What is endodontics?
Endodontics is a branch of dentistry recognized by the American Dental Association involving treatment of the pulp (root canal) and surrounding tissues of the tooth. When you look at your tooth in the mirror, what you see is the crown. The rest of the tooth, the portion hidden beneath the gum line, is called the root. Though the outer portion of the root is a hard tissue called dentin, the inside channel or “root canal” contains a pulp of soft tissue, blood vessels and nerves. Bacteria that are introduced into the pulp as a result of tooth decay, periodontal disease, tooth fracture or other problems, can severely damage the pulp. When that happens, an endodontic specialist, such as Dr. Puckett, removes the diseased pulp to save the tooth and prevent further infection and inflammation. After successful endodontic treatment, the tooth continues to perform normally.
I’m worried about x-rays. Should I be?
No. While x-rays will be necessary during your endodontic treatment, we use an advanced non-film computerized system, called digital radiography, that produces radiation levels up to 90 percent lower than those of already low dose conventional dental x-ray machinery. These digital images can be optimized, archived, printed and sent to cotherapists via e-mail or CD-ROM. For more information contact Sirona Dental Systems, Inc.
What about infection?
Again, there’s no need for concern. We adhere to the most rigorous standards of infection control advocated by OSHA, the Centers for Disease Control and the American Dental Association. We utilize autoclave sterilization and barrier techniques to eliminate any risk of infection.
What happens after root canal treatment?
When your root canal therapy has been completed, a record of your treatment will be sent to your restorative dentist. You should contact his office for a follow-up restoration within a few weeks of completion at our office. Your restorative dentist will decide on what type of restoration is necessary to protect your tooth. It is rare for endodontic patients to experience complications after routine endodontic treatment or microsurgery. If a problem does occur, however, we are available at all times to respond.
What new technologies are being used?
In addition to digital radiography, we utilize special operating microscopes. Magnification and fiber optic illumination are helpful in aiding the doctor to see tiny details inside your tooth. Also, a tiny video camera on the operating microscope can record images of your tooth to further document the doctor’s findings.
Do you remove the roots?
What is a root canal?
To fully appreciate the root canal procedure it helps to be familiar with the basic anatomy of the tooth. A tooth is composed of a number of different types of tissues. Perhaps the most familiar of these parts of a tooth is enamel. Enamel is the hard mineralized material that covers the outside of a tooth. Beneath this enamel layer lies the dentin. Like enamel, dentin is also mineralized however it is somewhat softer than the enamel layer on the exterior. Inside the dentin we find the dental pulp (commonly referred to as “nerve”). The dental pulp, in contrast to the other parts of a tooth, is a soft tissue. This soft tissue is composed of nerves, blood vessels, & other types of tissues. The dental pulp plays an important role in the formation of teeth early in life however when teeth are fully formed its purpose is greatly diminished.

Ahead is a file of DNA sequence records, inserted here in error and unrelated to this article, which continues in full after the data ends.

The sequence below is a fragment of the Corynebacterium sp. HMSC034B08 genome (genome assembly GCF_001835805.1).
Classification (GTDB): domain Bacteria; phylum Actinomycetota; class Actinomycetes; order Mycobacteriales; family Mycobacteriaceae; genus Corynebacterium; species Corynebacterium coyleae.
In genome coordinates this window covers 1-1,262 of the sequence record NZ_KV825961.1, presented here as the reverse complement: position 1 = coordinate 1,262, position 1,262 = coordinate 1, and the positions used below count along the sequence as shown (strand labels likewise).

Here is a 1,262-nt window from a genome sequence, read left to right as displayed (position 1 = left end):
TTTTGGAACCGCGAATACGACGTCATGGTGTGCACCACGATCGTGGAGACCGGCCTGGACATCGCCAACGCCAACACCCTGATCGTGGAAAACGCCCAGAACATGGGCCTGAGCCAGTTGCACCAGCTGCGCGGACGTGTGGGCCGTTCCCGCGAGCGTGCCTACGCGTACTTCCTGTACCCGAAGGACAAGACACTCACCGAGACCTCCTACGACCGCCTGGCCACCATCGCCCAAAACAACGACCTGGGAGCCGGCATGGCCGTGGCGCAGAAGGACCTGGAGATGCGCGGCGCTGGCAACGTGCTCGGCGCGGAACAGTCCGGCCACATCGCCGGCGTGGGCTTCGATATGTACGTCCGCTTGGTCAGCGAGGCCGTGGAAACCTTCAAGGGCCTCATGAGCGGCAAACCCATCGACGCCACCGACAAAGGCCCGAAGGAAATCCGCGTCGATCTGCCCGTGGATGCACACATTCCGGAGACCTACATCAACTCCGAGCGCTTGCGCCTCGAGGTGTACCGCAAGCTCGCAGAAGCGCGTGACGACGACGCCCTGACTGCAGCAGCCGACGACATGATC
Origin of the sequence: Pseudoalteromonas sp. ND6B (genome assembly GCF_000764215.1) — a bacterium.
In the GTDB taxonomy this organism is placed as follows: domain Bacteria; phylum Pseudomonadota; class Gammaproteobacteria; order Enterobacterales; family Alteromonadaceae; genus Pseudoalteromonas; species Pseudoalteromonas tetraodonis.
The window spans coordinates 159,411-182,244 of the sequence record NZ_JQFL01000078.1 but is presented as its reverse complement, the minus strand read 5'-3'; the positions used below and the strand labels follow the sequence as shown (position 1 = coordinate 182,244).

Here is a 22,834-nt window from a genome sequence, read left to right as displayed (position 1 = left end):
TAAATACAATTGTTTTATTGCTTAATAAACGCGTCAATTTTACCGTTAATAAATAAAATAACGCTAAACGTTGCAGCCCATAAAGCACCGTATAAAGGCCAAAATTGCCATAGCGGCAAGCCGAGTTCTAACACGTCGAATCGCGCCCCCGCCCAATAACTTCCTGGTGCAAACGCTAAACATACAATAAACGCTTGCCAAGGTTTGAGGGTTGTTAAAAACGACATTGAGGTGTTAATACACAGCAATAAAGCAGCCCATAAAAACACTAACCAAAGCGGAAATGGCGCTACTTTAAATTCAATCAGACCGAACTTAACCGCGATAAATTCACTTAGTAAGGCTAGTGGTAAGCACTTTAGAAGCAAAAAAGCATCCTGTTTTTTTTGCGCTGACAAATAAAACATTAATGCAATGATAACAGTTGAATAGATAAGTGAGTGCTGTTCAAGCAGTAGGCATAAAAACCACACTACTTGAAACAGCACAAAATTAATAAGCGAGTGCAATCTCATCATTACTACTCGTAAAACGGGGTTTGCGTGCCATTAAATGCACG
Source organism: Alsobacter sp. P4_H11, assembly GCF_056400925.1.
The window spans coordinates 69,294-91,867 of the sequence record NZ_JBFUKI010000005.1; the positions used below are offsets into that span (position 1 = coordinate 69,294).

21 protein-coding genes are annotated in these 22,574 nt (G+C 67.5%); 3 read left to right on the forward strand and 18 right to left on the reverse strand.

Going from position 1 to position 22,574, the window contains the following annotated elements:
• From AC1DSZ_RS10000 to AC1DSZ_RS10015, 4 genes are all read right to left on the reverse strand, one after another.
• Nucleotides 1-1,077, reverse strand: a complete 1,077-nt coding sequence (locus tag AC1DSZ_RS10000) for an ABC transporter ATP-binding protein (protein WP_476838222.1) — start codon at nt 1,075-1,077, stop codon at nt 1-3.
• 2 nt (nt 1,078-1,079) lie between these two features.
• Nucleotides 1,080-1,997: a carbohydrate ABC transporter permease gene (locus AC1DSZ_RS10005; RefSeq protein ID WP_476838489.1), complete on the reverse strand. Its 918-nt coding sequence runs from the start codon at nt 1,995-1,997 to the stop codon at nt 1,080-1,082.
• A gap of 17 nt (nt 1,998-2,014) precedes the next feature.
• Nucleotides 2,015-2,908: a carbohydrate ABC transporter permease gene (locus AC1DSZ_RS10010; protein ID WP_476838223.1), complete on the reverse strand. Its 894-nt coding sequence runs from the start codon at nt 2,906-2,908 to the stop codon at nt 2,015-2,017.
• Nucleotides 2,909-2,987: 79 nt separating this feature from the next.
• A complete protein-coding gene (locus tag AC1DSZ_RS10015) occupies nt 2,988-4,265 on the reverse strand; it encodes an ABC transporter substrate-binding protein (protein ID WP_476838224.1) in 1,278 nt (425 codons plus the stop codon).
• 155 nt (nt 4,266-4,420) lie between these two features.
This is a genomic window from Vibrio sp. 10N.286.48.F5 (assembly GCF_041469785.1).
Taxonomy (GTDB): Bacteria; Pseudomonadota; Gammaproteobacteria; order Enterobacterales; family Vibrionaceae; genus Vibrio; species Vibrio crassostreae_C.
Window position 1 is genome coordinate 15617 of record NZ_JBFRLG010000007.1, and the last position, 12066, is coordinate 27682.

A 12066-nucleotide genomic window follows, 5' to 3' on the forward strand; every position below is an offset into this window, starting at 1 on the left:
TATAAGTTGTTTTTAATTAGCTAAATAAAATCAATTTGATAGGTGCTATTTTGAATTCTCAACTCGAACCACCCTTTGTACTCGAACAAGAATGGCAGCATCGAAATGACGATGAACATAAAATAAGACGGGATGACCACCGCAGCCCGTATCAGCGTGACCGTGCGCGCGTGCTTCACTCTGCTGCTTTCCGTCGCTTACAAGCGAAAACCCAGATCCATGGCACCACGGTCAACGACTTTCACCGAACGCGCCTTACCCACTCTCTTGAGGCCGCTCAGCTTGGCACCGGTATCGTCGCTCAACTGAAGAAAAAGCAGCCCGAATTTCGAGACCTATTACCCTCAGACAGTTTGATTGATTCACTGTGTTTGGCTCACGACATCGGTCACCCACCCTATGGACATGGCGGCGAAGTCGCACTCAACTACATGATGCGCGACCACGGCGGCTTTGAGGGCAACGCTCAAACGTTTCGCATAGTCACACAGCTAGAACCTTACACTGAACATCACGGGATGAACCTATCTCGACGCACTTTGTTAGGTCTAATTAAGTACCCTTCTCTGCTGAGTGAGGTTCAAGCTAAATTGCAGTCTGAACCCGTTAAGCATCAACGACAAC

Endodontics (Endo=inside dontic=teeth), is the dental specialty that involves the study and treatment of the tissue inside of a tooth, the dental pulp. Endodontic treatment is often required when the pulp becomes either infected or irreversibly inflamed. This infection or inflammation of the dental pulp can occur in a number of ways: decay, dental procedures, trauma, diet, etc. . The pulp is different from most other tissues in the body; it is encased within a confined space and lacks a large blood supply that is found throughout the body. These characteristics contribute to the body’s inability to respond to the inflammation or infection present within the pulp. Therefore, whenever the pulp becomes inflamed or infected it must be removed. If left untreated, this can lead to pain or an abscess. The pulp can be removed in one of two ways – either removal of the entire tooth (tooth extraction) or removal of the pulp only (root canal therapy).
The root canal procedure involves a number of steps. Local anesthetics are used to anesthetize the tooth. Next, a rubber sheet is used to isolate the tooth, this helps to keep the tooth clean and dry throughout the procedure. The pulp is then located by making an access cavity through the tooth. Once the pulp has been located the nerve tissue within the root(s) is removed using small metal instruments (files) and irrigating solutions. When the canal(s) have been properly cleaned and disinfected they are filled with gutta-percha, a rubber filling material. Finally, the access cavity is filled with either a temporary or permanent filling.